Inside Iowa State
Feb. 6, 1998
The big chill
Magnetic refrigeration makes a cool debut
by Steve Karsjen, Ames Laboratory
Refrigerators and air conditioners of the future may owe their "cool" in part to the efforts of Ames Laboratory scientists Karl Gschneidner and Vitalij Pecharsky. The scientists and their team of rare earth materials specialists, and engineers at Astronautics Corp. of America have combined their expertise to develop a new magnetic refrigerator, a technology that may revolutionize the refrigeration industry.
Unlike conventional refrigerators, which cool by compressing and decompressing gas, magnetic refrigerators use magnetic substances as the refrigerant material. The substance in this case is gadolinium, a rare earth metal. Gadolinium has a large magnetocaloric effect -- the ability to heat up when magnetized and cool back down when demagnetized. This process is much more energy-efficient than current gas compression/decompression systems.
Although the magnetocaloric effect was discovered in 1881 and first explained in 1918, its practical application has eluded scientists until recently. Gschneidner likens the breakthrough of using gadolinium to produce efficient magnetic refrigeration to the scientific breakthrough in atomic power achieved in 1942.
"I believe we are witnessing history in the making," he said. "When we've told engineers and scientists about our work on magnetic refrigeration, they've almost always said they're interested, but finish by saying, 'Show me.' Well, we're showing the world it works."
The new magnetic refrigerator, which is located at the Astronautics Technology Center in Madison, Wis., has been operating for approximately 1,200 hours over the past 12 months, which far exceeds the few hours or days of operation recorded by other units. During this time, the refrigerator has achieved record cooling power.
"We have achieved cooling power that exceeds that of previously built magnetic refrigeration units by 20 to 100 times," Gschneidner said.
Also pleasing to the Ames Lab/Astronautics team is the fact that magnetic refrigerators operate without harmful environmental effects. Conventional refrigerators use as heat transfer fluids chlorofluorocarbons, hydrochloro- fluorocarbons or ammonia, which release vapors that are toxic or damaging to the ozone layer.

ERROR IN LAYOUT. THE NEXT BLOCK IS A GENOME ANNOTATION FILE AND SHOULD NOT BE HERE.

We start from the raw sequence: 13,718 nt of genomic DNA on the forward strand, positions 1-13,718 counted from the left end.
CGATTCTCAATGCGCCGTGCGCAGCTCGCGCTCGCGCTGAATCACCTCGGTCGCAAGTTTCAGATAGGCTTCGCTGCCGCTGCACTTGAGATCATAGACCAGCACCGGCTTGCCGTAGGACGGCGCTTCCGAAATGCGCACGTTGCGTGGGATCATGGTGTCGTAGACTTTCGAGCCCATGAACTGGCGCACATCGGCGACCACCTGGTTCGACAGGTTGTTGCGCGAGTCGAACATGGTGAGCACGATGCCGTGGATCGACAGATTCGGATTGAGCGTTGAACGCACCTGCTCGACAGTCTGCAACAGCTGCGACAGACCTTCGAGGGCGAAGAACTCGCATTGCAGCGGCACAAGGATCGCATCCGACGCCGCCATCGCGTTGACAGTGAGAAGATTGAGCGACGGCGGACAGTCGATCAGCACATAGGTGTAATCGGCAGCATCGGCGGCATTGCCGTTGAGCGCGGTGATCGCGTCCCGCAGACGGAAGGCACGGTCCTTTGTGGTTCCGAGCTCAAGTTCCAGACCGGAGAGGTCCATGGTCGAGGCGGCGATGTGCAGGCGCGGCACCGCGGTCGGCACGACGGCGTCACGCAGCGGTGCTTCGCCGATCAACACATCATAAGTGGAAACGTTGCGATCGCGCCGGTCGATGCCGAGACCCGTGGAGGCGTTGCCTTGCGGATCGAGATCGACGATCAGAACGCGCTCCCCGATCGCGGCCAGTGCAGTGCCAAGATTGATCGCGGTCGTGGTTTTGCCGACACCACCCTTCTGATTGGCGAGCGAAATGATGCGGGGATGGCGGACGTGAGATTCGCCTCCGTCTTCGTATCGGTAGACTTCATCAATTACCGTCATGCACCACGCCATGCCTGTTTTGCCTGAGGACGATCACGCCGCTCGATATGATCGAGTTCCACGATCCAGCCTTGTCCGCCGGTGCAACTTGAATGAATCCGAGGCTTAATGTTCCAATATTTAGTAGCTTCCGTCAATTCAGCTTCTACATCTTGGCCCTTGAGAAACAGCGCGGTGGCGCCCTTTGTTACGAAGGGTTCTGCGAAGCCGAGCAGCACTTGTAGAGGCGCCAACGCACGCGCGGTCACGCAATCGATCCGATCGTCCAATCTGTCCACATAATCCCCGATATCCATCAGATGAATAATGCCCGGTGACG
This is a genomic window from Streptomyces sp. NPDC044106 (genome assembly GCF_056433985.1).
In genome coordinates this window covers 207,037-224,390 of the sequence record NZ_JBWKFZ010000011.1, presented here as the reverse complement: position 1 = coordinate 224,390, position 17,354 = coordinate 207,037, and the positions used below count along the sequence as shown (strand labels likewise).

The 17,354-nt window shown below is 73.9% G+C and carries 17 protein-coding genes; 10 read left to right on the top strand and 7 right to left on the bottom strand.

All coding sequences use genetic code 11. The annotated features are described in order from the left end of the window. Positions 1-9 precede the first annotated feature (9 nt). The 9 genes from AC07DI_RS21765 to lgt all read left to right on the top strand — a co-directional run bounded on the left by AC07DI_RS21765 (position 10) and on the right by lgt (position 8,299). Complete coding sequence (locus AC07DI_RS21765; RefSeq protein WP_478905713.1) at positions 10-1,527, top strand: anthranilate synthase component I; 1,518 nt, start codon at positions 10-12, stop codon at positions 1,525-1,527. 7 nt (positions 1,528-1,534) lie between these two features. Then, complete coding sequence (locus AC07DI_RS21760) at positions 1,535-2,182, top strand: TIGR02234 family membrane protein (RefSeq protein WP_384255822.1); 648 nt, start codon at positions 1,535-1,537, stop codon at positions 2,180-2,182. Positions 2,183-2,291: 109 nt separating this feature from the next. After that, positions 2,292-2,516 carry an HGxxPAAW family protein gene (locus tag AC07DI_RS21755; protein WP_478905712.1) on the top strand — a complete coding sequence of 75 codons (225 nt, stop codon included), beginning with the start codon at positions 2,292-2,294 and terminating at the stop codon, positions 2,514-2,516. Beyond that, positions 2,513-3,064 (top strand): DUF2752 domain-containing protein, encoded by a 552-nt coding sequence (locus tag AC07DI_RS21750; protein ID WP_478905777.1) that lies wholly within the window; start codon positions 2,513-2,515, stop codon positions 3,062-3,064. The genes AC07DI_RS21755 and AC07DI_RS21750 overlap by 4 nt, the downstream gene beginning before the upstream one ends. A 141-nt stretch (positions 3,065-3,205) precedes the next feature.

"Our heat transfer mechanism, on the other hand, causes zero environmental damage," said Carl Zimm, senior scientist at the Astronautics Technology Center, "because the transfer medium we use is water, which is also cheap, non-flammable and has very good thermal conductivity."
Antifreeze is added to the water when cooling below the freezing point.
In addition to eliminating environmental hazards, magnetic refrigeration is produced with much less energy loss. Conventional vapor cycle refrigerators can achieve about 25 percent efficiency.
"We're expecting that our unit should be able to achieve 50 to 60 percent efficiency," said Zimm. He added that generating this efficiency for large-scale industrial users remains one of the greatest challenges of magnetic refrigeration. "We need to figure out how to increase the size of magnetic refrigerators to accommodate industry's needs."
Magnetic refrigeration is most appropriate for use in energy- intensive industrial and commercial refrigeration systems, such as large-scale air conditioners and heat pumps, and supermarket refrigeration units.
"The first place we're going to look is to the user where the energy bill for refrigeration is huge, such as large supermarket chains, big shopping malls and food storage warehouses. Those will be the first people who will be interested in us," Zimm said.
Despite Zimm's enthusiasm, he admits that it will take five to 10 years to move magnetic refrigeration from the laboratory to the marketplace. Use in home refrigerators and air conditioners is still many years down the road. The average citizen, however, could see some benefits from industry's use of the units, he said.
"Everything people buy should cost less as stores and processors see greater savings through magnetic refrigeration," Zimm said.
Beyond these applications, Zimm says magnetic refrigeration also has a potential for use in producing cheap liquid hydrogen, an alternative automobile fuel that is environmentally safe and in unlimited supply.
Not content to rest on their accomplishments, the scientists already are experimenting with new materials to improve the performance of magnetic refrigeration. An intermetallic compound of gadolinium-silicon-germanium already is proving to be 25 to 200 percent more powerful as a magnetic refrigeration material than gadolinium and other prototype materials.
Gschneidner compares today to the period in the mid-1760s when James Watt introduced the first steam engine. But he added that he expects magnetic refrigeration to come to fruition much more quickly than Watt's steam engine because of today's inventive and technologically advanced climate.
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